Blue star, Keene, NH

There is, of course, a story behind this star. Today’s Photo Friday theme is “Discovery.” When I learned this week’s theme, I immediately thought of an entirely different photo I’d taken yesterday when I headed to the woods to look for spring wildflowers. It’s too early here in NH for any wildflowers to be blooming, so I’ve settled for admiring the crocuses and grape hyacinth on campus and in our neighbors’ gardens. But yesterday in the woods I was cheered to find a small hardy plant with one tiny red berry nestled in a crevice of a lichen-covered stump: a tiny spot of red amongst April’s green and brown.

Red berry, Keene, NH

Fully intending to post the red-berry photo for today’s “Discovery” theme, I flipped through the photos I’d taken yesterday along with a handful I hadn’t uploaded from Wednesday. Imagine my surprise (a moment of discovery!) when I remembered taking the above photo of a blue star nestled in the dirt and dead winter weeds outside the local elementary school. Since that blue star–and my re-discovery of it–seemed so serendipitous, I had to give it top billing…

A bit of backstory to explain why I was particularly tickled to find a tiny blue star in an overlooked corner of dirt. My former grad school office-mate, “Dr. P,” had told me that when he’d gotten his dissertation approved by the “Ruler Lady,” she’d opened her desk drawer, grabbed a handful of confetti, and tossed it in the air. So each time I met with said Ruler Lady on Monday and Tuesday, I was secretly awaiting “the moment” when I’d be so coronated…

Spring crocuses, Keene, NH

When I met with the Ruler Lady on Monday, I wanted her to look at a draft version of “Bill” the diss. I hadn’t yet defended and my diss wasn’t yet printed on fancy paper, so I wasn’t yet expecting confetti. But as the Ruler Lady was poring over my draft, ruler in hand, I looked down at the floor under my seat and saw a tiny purple star: a sole remnant from someone else’s confetti.

When I met with the Ruler Lady on Tuesday after defending and then printing out a final, fancy-paper copy of Bill the diss, she signed the requisite forms while I filled out an official survey about my grad school experience. Again, the process wasn’t entirely completed since I still had to deposit the diss at the library, collect another signature, then return one final piece of paperwork to the Ruler Lady. So again, there was no confetti, but again I looked at the carpet and saw a heartening sign: a tiny purple star.

Grape hyacinth, Keene, NH

So when I finally returned to the Ruler Lady after depositing my diss at the library, she was on the telephone. Technically, all I had to do was drop off that final signature sheet: she had told me to leave it in her inbox if she wasn’t there. But as I rooted around in one of several bags to find the form whose delivery would mark the official moment when my dissertation had been completed and successfully delivered, the Ruler Lady gestured for me to wait…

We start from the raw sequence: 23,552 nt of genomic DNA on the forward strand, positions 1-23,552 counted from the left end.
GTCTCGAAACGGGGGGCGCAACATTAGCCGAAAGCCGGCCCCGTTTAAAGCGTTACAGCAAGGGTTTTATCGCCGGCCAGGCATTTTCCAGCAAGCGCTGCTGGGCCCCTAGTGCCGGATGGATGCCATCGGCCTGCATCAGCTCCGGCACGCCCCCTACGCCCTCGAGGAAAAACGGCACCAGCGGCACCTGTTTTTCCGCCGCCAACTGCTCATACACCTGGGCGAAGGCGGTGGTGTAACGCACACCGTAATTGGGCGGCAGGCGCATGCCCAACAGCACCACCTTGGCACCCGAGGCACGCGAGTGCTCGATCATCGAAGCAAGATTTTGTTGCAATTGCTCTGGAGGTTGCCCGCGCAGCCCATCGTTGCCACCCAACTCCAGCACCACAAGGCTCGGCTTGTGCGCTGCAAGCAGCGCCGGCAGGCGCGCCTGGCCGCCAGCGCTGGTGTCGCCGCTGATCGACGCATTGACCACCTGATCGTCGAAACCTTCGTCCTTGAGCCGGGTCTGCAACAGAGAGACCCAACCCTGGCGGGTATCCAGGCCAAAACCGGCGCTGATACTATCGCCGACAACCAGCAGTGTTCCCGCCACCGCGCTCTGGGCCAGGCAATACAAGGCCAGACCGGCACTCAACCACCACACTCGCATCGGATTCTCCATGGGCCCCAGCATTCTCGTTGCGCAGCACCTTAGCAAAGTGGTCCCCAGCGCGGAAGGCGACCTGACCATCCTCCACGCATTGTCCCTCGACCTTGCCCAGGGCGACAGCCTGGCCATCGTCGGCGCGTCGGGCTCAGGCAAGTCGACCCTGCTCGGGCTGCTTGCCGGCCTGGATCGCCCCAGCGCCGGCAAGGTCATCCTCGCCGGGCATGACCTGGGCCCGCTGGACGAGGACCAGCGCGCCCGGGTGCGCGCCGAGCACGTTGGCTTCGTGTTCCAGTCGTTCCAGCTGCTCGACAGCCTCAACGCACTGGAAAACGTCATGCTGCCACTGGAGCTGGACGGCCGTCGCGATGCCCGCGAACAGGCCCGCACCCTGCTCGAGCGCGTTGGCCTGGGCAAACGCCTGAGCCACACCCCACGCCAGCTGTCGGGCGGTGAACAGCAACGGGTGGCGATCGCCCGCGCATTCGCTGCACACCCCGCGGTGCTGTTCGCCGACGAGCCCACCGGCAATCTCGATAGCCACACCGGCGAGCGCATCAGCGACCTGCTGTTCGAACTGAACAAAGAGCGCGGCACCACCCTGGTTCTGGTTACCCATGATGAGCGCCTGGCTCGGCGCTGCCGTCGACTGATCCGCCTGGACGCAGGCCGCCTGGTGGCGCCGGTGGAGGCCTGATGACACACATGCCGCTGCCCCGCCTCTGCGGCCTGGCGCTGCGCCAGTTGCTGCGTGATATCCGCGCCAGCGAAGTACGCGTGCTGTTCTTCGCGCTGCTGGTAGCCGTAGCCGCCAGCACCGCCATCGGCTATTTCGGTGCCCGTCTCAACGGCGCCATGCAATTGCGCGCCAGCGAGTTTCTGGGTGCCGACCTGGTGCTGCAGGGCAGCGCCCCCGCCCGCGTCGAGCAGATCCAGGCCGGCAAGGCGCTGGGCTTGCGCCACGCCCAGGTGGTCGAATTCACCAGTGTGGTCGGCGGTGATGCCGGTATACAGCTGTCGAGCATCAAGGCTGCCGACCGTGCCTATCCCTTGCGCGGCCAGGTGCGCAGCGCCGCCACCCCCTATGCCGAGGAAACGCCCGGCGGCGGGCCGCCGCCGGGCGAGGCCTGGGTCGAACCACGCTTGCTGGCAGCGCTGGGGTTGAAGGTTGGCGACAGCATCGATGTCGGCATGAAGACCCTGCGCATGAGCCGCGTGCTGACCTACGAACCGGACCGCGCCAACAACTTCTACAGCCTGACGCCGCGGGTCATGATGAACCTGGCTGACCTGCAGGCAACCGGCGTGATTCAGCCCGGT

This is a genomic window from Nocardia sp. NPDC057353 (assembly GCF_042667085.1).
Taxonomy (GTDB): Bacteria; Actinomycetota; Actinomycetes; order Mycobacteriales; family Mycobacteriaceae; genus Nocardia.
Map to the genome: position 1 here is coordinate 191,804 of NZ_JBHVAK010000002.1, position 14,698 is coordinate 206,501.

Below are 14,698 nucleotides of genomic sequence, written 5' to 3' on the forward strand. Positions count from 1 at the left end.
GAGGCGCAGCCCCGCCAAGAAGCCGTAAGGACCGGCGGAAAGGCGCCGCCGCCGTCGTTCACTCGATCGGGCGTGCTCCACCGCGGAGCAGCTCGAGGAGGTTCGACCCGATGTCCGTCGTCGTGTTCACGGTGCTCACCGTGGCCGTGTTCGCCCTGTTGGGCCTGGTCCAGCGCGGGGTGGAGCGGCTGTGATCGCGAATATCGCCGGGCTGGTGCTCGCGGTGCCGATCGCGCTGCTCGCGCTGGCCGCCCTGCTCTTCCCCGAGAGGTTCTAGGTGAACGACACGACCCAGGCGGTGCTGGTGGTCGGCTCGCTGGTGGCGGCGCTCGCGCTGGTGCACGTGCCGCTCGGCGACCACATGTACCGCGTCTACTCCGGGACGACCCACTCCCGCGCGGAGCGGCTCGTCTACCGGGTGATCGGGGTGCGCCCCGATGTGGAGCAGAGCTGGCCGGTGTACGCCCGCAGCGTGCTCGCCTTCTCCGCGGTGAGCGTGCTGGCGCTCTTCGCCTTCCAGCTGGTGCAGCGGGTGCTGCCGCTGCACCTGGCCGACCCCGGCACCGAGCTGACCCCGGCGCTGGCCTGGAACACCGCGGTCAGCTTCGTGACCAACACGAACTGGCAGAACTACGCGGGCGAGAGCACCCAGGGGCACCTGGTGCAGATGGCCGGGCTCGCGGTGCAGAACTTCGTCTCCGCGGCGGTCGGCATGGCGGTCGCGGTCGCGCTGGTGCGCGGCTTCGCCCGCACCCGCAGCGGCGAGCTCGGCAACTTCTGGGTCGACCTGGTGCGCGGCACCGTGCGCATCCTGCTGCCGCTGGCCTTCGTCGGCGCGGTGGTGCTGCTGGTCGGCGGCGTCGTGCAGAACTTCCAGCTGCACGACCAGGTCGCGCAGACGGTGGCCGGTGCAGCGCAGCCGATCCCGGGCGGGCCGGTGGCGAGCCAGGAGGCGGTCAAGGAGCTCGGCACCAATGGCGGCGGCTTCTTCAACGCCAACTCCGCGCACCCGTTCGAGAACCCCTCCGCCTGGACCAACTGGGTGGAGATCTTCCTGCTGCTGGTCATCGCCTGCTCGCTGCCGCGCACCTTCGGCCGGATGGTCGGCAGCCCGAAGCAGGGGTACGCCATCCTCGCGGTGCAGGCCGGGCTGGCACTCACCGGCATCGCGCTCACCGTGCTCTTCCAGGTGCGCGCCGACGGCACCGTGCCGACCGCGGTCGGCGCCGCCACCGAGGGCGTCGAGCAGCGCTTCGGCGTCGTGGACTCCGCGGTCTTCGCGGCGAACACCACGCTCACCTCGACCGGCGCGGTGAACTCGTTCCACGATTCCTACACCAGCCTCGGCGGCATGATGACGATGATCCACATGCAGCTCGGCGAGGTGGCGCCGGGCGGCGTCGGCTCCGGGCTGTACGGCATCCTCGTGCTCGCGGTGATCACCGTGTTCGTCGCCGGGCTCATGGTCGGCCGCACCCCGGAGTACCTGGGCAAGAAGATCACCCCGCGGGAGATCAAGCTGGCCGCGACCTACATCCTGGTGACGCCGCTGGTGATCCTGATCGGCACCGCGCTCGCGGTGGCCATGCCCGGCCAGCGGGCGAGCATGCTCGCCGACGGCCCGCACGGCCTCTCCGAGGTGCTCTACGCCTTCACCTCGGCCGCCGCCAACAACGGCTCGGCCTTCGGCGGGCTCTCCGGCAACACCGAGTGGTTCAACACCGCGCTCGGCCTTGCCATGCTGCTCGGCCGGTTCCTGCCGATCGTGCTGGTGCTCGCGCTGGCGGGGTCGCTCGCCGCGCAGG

I knew, of course, what was coming, but that didn’t make it any less special: how often do you get to cherish the precise moment when a decade of work comes to its adrenaline-soaked culmination? I sat in a chair and braced myself for that confetti, telling myself to freeze-frame that exact moment when I went from “in process” to “complete.”

Spring crocuses, Keene, NH

It wasn’t like I had planned to do it: it just happened. Sitting with my hands cupped in my lap, palms up, my left hand naturally snapped shut when it felt something small and nearly weightless alight. When I looked down and opened my hand, you of course know what I saw there: yes, a tiny purple star, my purple star, nestled right in the center of my palm like a single stigmata. And because I’m a sucker for signs and random accidents, I kept that star: even now it’s tucked away in the pocket of my latest Moleskine, a memento for some other decade.

So as I was walking home from teaching on Wednesday, the day after those confetti stars, how could I not snap a photo of someone else’s forgotten remnant of splendor? True, the Universe got the color wrong: this should be a purple star to match the others, and to match the hue of that purple hallway. But I’ll overlook the oversight. Purple stars, blue stars, gold stars: they all betoken the same basic thing, as do white crocuses, lavender crocuses, and clusters of grape hyacinth. Discovery is where you find it: there’s probably a tiny bit of it underfoot or in a lichen-covered crevice nearby. And today’s confetti is tomorrow’s trash, so relish it while you can.